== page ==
Will mini-micro solar remain a toy for the middle-class and rich in India?

Cheap locally fabricated solar cookers are stolen and seized in rural India, where the long arms of mis-governance reaches out and does anything to see that rural people do not emerge from their centuries old subjugations

 

I am one of the few persons I know who use a solar cooker regularly for cooking rice, lentils, vegetables and some meats. In addition, making marmalade as well as re-heating food in addition to bakery products and egg variations, come naturally. The most natural default usage is thawing frozen foods. We get sun from sunrise till about two-three hours before sunset on our balcony.
 
Within Delhi conditions, I estimate that we are able to use the solar cooker for about 250- 280 days a year. At a very modest estimate of saving Rs15-20 per day in energy costs, the solar cooker that we purchased for a bit below Rs5,000 bought online and delivered at home, has paid for itself in a year. In addition, I have become famous for presenting people with homemade marmalades using orange cuts, orange peel, jaggery, lime, splash of cheap gin and random fruits, including bananas that may be going over-ripe. Sometimes I also add the "heads" of vegetables, which have been cut and would otherwise be thrown away to add "body" to the preserves. My raw material cost per bottle of 500 grams is between Rs12 to Rs15, solar energy free.
 
The solar cooker is also very useful for quick drying wet clothes and sneakers.
 
Locally manufactured micro-mini solar cooker variants cost about Rs2,500 to Rs3,000 all across India now. What we own is a branded option, which can be left out in all weather conditions, and has some good technology used in terms of double glazed glass as well as a better quality rubber for making the vacuum tighter. The solar cooker we use was initially designed for the export market, to work as a portable solar cooker for people in America who wanted something for reheating foods and minor barbeques in public spaces, where open flames and pollution were not permitted. The Indian Armed Forces subsequently picked this up as it could also be used on high altitudes, modified with a back-up electrical connection.
 
A variant of this product is now used by friends in remote parts of India, where a third option is incorporated by fitting a metal stand below the solar cooker - when there is no sun and no electricity, they can heat the base using twigs, wood or coal. When I asked for photographs, they said "no", and that got me thinking, why?
 
The sociological feedback I get from users of a solar cooker presented to a family in what is called "Maoist India", where they have successfully replicated it using local materials salvaged from scrap, is as follows - most rural families do not have the wherewithal to save up for more than a day or two of fresh produce. When they do, a lot of it goes bad, and has to be wasted because nothing can be done with it. The solar cooker permits them to use the skin of fresh produce as well as over-ripe fresh produce with free solar energy to convert food going bad into jams, marmalades, or other preserves which can be used as foods they can carry out into the fields and jungles.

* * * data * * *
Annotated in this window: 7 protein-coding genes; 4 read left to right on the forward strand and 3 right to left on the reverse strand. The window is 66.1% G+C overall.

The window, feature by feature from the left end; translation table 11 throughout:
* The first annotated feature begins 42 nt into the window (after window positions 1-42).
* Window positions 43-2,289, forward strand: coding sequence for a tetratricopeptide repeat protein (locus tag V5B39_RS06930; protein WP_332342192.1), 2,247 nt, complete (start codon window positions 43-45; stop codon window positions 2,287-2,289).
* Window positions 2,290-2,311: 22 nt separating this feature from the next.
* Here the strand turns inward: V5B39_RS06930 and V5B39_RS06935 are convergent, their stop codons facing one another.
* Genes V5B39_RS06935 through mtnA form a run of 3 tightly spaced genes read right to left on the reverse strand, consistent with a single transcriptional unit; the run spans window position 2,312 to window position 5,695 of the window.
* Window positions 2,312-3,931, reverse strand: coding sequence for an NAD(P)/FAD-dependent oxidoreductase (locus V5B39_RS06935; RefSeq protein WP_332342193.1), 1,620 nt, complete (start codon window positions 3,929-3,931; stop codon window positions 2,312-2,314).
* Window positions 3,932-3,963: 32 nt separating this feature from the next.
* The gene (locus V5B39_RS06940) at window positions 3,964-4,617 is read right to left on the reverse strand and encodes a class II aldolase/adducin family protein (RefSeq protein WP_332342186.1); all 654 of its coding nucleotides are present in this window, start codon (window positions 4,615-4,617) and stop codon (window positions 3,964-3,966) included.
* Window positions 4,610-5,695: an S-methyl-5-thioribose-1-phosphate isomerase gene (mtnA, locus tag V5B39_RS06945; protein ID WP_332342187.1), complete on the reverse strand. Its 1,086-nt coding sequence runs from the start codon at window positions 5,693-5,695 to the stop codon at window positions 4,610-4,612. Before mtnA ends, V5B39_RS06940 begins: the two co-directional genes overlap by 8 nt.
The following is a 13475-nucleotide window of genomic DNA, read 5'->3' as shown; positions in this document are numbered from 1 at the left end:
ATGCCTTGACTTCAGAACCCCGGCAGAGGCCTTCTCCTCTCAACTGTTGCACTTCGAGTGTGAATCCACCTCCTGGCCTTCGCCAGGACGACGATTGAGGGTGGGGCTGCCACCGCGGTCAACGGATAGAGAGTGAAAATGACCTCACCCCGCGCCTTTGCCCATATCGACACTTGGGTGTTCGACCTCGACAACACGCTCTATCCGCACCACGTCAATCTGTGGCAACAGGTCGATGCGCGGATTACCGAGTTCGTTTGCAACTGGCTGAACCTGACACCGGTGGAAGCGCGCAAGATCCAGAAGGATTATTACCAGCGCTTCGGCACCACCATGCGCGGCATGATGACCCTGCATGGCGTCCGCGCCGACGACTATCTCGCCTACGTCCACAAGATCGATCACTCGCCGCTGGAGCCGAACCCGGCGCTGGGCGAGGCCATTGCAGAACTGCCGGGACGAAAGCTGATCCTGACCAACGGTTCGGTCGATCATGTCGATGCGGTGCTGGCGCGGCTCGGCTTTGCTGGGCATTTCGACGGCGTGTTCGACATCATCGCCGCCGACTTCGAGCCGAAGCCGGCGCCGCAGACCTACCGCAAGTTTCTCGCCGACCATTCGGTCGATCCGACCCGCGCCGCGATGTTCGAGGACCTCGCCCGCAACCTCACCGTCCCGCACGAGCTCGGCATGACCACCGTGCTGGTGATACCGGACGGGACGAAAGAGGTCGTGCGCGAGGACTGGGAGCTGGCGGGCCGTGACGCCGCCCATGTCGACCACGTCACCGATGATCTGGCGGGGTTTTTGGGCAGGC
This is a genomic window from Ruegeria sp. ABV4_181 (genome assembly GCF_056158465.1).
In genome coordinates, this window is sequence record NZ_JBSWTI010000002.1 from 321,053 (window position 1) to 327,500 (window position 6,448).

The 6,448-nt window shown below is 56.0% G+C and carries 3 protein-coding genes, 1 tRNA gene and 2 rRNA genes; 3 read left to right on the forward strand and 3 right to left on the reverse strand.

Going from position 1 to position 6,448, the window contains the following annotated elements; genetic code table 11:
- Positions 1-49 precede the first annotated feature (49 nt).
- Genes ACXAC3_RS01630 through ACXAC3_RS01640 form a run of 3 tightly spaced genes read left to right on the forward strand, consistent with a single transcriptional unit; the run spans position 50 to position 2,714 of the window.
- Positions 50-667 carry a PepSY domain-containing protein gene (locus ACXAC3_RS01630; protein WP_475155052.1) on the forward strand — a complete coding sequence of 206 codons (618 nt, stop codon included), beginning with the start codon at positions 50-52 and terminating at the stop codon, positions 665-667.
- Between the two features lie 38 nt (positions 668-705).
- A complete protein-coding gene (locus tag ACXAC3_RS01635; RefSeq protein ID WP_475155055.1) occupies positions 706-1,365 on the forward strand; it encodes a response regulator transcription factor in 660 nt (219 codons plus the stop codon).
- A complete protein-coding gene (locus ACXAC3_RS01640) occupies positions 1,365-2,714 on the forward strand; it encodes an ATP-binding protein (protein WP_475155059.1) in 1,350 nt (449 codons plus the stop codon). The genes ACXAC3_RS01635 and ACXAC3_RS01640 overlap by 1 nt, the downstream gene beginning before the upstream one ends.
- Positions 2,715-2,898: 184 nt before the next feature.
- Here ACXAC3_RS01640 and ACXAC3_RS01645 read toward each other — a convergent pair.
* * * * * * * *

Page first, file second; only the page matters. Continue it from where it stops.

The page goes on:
In addition, they buy the fresh produce last thing in the evening, when prices are lowest. Then they cut the vegetables, "set" the cooking dish for next morning (cooking medium, masalas, spices, salt at the bottom, then the water and then the chopped vegetables on top), put it inside the cooker "oven" so that the food is ready to start cooking with the first rays of sun. Goes without saying, amount of cooking medium used is also down to 20%-25% of what is used in conventional open flame cooking.
 
This is for the solar cooker at home, where they are worried that it will be stolen, or seized. Why seized, I ask, and they look at me as though I am daft.
 
Cheap locally fabricated solar cookers secured in deep forests help them re-heat or cook food without giving away location as there is no smoke. In addition, certain jungle berries and leaves, which cannot be eaten raw but are extremely nutritious when cooked for 2-3 days along with certain jungle insects and other high-protein easy to cook animal meats, can also be left to slow cook in the solar heaters and recovered later when cooked.
 
Why do they have to hide the solar cookers is the next obvious question? Why would anybody seize their solar cookers, is the question again? This is met with a laugh and an answer that insinuates that I know nothing about rural India, where the long arms of mis-governance will reach out and do anything to see that rural people do not emerge from their centuries old subjugations. Incidentally, the location where these mini-micro locally made solar cookers are used, is less than 24 hours by a combination of foot, cycle, bus and then train to New Delhi.
 
The scrap material they use includes metal sheets from old automobiles, headlamp reflectors for focused heat if beverages have to also be heated, mirrors from all over and a reflective paint that can be applied on almost any surface - the insides of old suitcases lined with tin sheets are a favourite.
 
Mini-micro locally fabricated solar cookers are revolutionising life in the deep jungles of India, to pun on words, and in an ultimate tribute to how consumerism impacts them, are also used to make instant noodles.
 
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